Cristian’s First Piece of Original Artwork. Esther loved it, but I’m going to wait before we think about sending him to art school.

I haven’t spent much time at the keyboard—it’s been a rough summer.  Although I haven’t been writing Cristian’s been growing and developing. I have material for several blog posts—I just need to sit and write them.

At the beginning of the summer Esther and I discussed enrolling Cristian in a Mommy and Me class.  Esther has a background in child development so when she suggested enrolling him in a class, I listened.  We agreed he needed to spend more time playing with kids his age.

Since she works six days a week, Mommy and Me class was another item on my Honey-Do List.  Although the class didn’t intimidate me, I was curious as to how a Mommy and Me Class worked and how I’d fit in.

Ever the artist Cristian explores a new medium, shaving medium.
Ever the artist Cristian explores a new medium, shaving medium.

Here’s what I found:

A Chance to Develop Social Skills – Mommy and Me Class offers a chance to develop social skills while playing with other children.  We wanted something more productive than him watching me yell at the TV during Donald Trump Rallies on CNN.  Our goal was for him to learn childlike behavior not childish behavior.

Dads Go to Mommy and Me Class Too– This was my biggest concern.  Playing nicely with the other children or adapting to the program, were minor details.

I had no idea what was waiting for me.  Would the women go to the ladies room together, like when we go out with friends?  Would I hear the hellish childbirth war stories, about who needed more stitches or had more tearing?  Would it be a group of women in Capri pants sipping wine while the kids played?

Not knowing what to expect I packed a cooler with a six-pack.   I know what some of you are thinking, but it was light beer— I didn’t want to give the wrong impression on the first day.  Image my surprise when there were two other dads were in class—they passed on the cold one I offered them.

Hey Dad, they have the coolest toys here.
Hey Dad, they have the coolest toys here.

You Will Channel Your Parents – Like every parent, I thought, I’d be more laid-back than my parents were—that theory went flying out the window midway through the first class.   Cristian playing with orange play doh right after munching on orange goldfish during snack time had me channeling my Dad big time.  I could imagine the smile on his face as I pried the baby’s mouth open five or six times making sure the only thing he was chomping on were goldfish.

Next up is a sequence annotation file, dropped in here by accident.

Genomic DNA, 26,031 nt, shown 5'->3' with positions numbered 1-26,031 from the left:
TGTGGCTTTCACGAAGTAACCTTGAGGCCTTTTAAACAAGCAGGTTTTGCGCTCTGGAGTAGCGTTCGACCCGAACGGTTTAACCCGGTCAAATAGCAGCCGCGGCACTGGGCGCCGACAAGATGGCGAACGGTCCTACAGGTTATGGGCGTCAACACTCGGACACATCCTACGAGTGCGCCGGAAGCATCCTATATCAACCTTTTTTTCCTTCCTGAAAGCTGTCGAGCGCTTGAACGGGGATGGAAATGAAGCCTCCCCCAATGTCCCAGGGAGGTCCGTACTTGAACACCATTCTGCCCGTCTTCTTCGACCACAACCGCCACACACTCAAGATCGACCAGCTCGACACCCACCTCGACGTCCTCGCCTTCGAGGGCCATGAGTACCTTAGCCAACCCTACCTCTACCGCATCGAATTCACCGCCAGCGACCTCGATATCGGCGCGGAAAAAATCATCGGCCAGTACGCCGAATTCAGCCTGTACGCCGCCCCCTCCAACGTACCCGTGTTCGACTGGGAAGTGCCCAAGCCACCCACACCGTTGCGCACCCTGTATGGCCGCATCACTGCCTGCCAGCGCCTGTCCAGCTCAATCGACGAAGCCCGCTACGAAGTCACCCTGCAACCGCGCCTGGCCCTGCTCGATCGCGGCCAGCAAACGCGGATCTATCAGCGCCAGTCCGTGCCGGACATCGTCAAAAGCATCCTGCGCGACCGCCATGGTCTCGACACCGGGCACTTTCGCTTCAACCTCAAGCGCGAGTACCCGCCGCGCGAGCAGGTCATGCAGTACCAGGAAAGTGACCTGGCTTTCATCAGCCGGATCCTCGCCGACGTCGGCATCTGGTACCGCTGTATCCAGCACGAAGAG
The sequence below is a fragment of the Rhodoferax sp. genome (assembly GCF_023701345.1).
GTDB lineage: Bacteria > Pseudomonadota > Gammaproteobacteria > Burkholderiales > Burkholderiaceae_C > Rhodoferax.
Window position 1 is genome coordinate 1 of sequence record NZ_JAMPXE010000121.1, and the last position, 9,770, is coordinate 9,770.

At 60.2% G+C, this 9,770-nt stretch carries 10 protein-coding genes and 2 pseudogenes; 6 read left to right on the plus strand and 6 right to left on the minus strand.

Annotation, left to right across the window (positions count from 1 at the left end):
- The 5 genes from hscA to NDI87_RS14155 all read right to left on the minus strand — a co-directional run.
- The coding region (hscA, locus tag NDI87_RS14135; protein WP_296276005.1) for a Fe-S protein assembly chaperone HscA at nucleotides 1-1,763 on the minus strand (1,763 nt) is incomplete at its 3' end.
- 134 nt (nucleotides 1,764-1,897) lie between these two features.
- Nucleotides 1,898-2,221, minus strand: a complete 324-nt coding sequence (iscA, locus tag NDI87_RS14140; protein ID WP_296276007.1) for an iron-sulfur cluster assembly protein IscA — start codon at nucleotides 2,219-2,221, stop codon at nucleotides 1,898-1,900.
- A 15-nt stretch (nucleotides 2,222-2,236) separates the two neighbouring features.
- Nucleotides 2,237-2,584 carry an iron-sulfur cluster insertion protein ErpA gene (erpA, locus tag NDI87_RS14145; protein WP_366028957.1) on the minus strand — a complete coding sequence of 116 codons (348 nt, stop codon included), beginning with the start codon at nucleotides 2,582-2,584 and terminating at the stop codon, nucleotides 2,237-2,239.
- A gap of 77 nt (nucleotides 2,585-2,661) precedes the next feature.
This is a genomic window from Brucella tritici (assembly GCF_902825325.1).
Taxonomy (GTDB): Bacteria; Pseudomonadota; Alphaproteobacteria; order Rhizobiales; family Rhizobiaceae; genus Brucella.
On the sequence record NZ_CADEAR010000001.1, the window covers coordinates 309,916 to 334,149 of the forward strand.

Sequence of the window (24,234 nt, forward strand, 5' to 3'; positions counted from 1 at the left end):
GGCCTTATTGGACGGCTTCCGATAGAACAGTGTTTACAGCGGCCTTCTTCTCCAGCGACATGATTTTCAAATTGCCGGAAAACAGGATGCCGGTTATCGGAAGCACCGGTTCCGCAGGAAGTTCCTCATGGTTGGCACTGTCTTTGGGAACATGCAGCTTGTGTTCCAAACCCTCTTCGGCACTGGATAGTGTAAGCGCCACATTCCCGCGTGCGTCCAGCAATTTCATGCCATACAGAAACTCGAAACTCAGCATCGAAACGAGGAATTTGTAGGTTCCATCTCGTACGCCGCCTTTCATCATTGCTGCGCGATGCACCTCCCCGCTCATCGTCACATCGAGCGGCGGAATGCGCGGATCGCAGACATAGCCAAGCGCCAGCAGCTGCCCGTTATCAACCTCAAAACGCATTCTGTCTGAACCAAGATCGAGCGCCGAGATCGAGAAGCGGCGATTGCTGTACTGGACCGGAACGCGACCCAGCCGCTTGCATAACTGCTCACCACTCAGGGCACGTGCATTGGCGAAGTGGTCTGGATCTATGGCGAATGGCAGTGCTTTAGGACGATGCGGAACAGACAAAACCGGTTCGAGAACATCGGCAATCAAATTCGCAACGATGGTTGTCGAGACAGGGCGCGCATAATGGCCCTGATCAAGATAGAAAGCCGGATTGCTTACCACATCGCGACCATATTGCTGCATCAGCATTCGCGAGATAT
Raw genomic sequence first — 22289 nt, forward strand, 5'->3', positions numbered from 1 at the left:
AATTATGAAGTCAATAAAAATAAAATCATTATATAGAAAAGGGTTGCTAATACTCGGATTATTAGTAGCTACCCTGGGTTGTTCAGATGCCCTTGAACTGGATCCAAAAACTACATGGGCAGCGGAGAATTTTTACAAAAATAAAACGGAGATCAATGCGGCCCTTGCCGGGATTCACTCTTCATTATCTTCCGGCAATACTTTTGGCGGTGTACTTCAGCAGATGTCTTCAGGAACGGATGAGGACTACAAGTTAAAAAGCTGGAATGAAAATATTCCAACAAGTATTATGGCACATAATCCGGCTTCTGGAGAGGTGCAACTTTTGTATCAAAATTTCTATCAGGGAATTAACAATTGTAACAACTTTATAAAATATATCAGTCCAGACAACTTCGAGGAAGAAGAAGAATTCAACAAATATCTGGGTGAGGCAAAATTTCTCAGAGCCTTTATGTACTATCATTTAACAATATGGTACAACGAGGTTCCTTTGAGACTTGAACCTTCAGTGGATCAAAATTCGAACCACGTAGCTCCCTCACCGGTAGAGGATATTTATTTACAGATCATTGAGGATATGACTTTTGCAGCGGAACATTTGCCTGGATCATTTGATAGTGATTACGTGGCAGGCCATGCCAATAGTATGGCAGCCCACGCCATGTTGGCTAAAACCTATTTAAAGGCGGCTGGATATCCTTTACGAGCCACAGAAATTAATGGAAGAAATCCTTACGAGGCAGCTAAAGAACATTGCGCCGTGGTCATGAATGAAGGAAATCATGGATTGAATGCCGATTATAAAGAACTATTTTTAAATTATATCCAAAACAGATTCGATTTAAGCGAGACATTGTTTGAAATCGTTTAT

New Routines and Kiddie Songs – Mommy and Me class gave Cristian a chance to model other children’s behavior—he learned sitting still (or as still as twenty-month old could manage) sharing and pretend play with the other kids.  Sure I left class with three or four new kiddie songs stuck in my head for a few days but it was a small price to pay.

Someone Needs a Nap, the Baby Could Use One Too – Cristian loved the class although it usually ran into his nap time.  I could relate, chasing him around class, keeping paint or shaving cream off both of us and making sure he didn’t gobble up another kid’s snack who would have thought he loved veggie straws, was exhausting (See the section on Channeling Your Parents).  Many times we both needed a nap when we got home from class.

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50 Things I’ve Learned Since Becoming a Father.

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Time has a way of sneaking up on you.  I have a hard time believing I’ve been a parent for over year and a half.  Spending time with friends recently reminded me how much my life’s changed in that time.  I love my son and being a dad, but it’s a lot of work.

This list is a public service to anyone thinking about starting a family.  Take a good look, this is required reading.  I invite any parent to add anything I missed or to share what lies ahead.

    1. Did your better half’s pregnancy hormones make you look forward to your next prostate exam?
    2. Did picking a baby name remind you of Congress trying to agree on immigration reform?
    3. Let’s work on the nursery means she plans layout and design and you move furniture back and forth again, and again, and again.
    4. Did your wife’s friends use possessive terms like our baby?
    5. Did you call them up at 3am because our baby was screaming like a banshee?
    6. Did you carry your newborn son around like Mufasa carrying Simba at the beginning of the Lion King?
    7. Did you show the baby to everyone on the maternity ward, including security guards and the maintenance staff?
    8. Was putting the baby in your father’s arms for the first time the best gift you ever gave him?

      Dad holding Cristian. He was the best gift I could have given him.
      Dad holding Cristian. He was the best gift I could have given him.
    9. Did it take you at least 45 minutes to figure out how to install the car seat correctly?
    10. Did you put the baby’s car seat into the car gently like you were handing a carton of eggs?
    11. Was driving your wife and child home from the hospital the slowest you’ve driven since you took your road test for your driver’s license.
    12. Was your first night home alone with your baby the scariest night of your life?
    13. Did the first few days of childcare make you feel like a sequestered juror on a high-profile trial?
    14. Friends and family will want to see the baby. This isn’t a bad thing.
    15. Remember when friends ask what can I bring, think big. It’s a limited offer so think surf and turf not chicken nuggets.
    16. I’ve spent many a sleepless night wonder at the logic of giving a baby with a well-functioning digestive system prunes.
    17. How long did it take to you to learn, babies will pee on you?
    18. Have the words onesie, boppy and binky become part of your vocabulary?